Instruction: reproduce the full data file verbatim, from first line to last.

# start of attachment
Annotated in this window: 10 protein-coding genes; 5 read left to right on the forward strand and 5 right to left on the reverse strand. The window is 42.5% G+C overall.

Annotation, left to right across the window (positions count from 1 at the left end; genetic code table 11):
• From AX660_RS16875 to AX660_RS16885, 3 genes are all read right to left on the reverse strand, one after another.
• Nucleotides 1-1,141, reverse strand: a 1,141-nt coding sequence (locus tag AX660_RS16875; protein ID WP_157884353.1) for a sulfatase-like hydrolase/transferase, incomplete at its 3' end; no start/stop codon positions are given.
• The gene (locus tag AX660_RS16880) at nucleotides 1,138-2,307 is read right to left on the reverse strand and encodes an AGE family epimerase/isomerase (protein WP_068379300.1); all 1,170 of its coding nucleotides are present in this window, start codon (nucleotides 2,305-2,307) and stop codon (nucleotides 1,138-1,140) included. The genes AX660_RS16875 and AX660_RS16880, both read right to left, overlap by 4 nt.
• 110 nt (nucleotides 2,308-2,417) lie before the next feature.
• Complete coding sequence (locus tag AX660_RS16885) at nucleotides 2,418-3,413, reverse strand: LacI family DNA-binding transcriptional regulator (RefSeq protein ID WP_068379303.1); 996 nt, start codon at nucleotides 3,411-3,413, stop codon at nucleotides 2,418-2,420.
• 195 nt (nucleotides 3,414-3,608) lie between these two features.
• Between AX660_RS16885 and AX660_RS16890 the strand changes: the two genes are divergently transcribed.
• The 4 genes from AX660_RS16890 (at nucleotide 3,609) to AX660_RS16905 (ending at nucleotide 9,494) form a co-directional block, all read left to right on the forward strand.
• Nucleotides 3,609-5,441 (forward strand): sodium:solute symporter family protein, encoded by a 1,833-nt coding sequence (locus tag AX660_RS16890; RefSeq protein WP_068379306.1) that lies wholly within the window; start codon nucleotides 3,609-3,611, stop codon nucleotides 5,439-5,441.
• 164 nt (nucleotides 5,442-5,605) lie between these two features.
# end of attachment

Annotated in this window: 10 protein-coding genes; 5 read left to right on the forward strand and 5 right to left on the reverse strand. The window is 42.5% G+C overall.

Annotation, left to right across the window (positions count from 1 at the left end; genetic code table 11):
• From AX660_RS16875 to AX660_RS16885, 3 genes are all read right to left on the reverse strand, one after another.
• Nucleotides 1-1,141, reverse strand: a 1,141-nt coding sequence (locus tag AX660_RS16875; protein ID WP_157884353.1) for a sulfatase-like hydrolase/transferase, incomplete at its 3' end; no start/stop codon positions are given.
• The gene (locus tag AX660_RS16880) at nucleotides 1,138-2,307 is read right to left on the reverse strand and encodes an AGE family epimerase/isomerase (protein WP_068379300.1); all 1,170 of its coding nucleotides are present in this window, start codon (nucleotides 2,305-2,307) and stop codon (nucleotides 1,138-1,140) included. The genes AX660_RS16875 and AX660_RS16880, both read right to left, overlap by 4 nt.
• 110 nt (nucleotides 2,308-2,417) lie before the next feature.
• Complete coding sequence (locus tag AX660_RS16885) at nucleotides 2,418-3,413, reverse strand: LacI family DNA-binding transcriptional regulator (RefSeq protein ID WP_068379303.1); 996 nt, start codon at nucleotides 3,411-3,413, stop codon at nucleotides 2,418-2,420.
• 195 nt (nucleotides 3,414-3,608) lie between these two features.
• Between AX660_RS16885 and AX660_RS16890 the strand changes: the two genes are divergently transcribed.
• The 4 genes from AX660_RS16890 (at nucleotide 3,609) to AX660_RS16905 (ending at nucleotide 9,494) form a co-directional block, all read left to right on the forward strand.
• Nucleotides 3,609-5,441 (forward strand): sodium:solute symporter family protein, encoded by a 1,833-nt coding sequence (locus tag AX660_RS16890; RefSeq protein WP_068379306.1) that lies wholly within the window; start codon nucleotides 3,609-3,611, stop codon nucleotides 5,439-5,441.
• 164 nt (nucleotides 5,442-5,605) lie between these two features.